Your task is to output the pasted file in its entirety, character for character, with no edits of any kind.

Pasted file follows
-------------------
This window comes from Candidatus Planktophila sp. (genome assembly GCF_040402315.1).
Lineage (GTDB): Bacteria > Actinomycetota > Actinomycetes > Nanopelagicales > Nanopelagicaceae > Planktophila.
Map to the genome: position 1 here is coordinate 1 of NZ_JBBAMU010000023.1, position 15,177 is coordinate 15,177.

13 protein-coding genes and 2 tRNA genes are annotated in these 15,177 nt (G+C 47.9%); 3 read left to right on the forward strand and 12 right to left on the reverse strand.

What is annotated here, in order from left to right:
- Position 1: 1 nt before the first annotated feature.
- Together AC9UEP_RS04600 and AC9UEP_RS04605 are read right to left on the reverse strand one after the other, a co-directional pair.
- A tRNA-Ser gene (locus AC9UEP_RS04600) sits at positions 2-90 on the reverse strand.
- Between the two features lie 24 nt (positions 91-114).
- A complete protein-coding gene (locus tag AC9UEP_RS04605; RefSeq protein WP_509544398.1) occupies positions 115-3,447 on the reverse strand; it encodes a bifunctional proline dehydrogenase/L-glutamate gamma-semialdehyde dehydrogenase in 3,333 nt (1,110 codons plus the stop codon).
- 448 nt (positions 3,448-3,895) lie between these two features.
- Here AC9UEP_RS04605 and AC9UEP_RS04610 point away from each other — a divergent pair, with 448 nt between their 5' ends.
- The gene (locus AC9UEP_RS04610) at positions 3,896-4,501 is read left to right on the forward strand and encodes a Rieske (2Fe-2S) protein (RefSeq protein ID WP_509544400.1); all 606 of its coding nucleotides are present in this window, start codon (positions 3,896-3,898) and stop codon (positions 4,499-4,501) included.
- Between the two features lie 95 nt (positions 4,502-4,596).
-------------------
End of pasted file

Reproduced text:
This window comes from Candidatus Planktophila sp. (genome assembly GCF_040402315.1).
Lineage (GTDB): Bacteria > Actinomycetota > Actinomycetes > Nanopelagicales > Nanopelagicaceae > Planktophila.
Map to the genome: position 1 here is coordinate 1 of NZ_JBBAMU010000023.1, position 15,177 is coordinate 15,177.

13 protein-coding genes and 2 tRNA genes are annotated in these 15,177 nt (G+C 47.9%); 3 read left to right on the forward strand and 12 right to left on the reverse strand.

What is annotated here, in order from left to right:
- Position 1: 1 nt before the first annotated feature.
- Together AC9UEP_RS04600 and AC9UEP_RS04605 are read right to left on the reverse strand one after the other, a co-directional pair.
- A tRNA-Ser gene (locus AC9UEP_RS04600) sits at positions 2-90 on the reverse strand.
- Between the two features lie 24 nt (positions 91-114).
- A complete protein-coding gene (locus tag AC9UEP_RS04605; RefSeq protein WP_509544398.1) occupies positions 115-3,447 on the reverse strand; it encodes a bifunctional proline dehydrogenase/L-glutamate gamma-semialdehyde dehydrogenase in 3,333 nt (1,110 codons plus the stop codon).
- 448 nt (positions 3,448-3,895) lie between these two features.
- Here AC9UEP_RS04605 and AC9UEP_RS04610 point away from each other — a divergent pair, with 448 nt between their 5' ends.
- The gene (locus AC9UEP_RS04610) at positions 3,896-4,501 is read left to right on the forward strand and encodes a Rieske (2Fe-2S) protein (RefSeq protein ID WP_509544400.1); all 606 of its coding nucleotides are present in this window, start codon (positions 3,896-3,898) and stop codon (positions 4,499-4,501) included.
- Between the two features lie 95 nt (positions 4,502-4,596).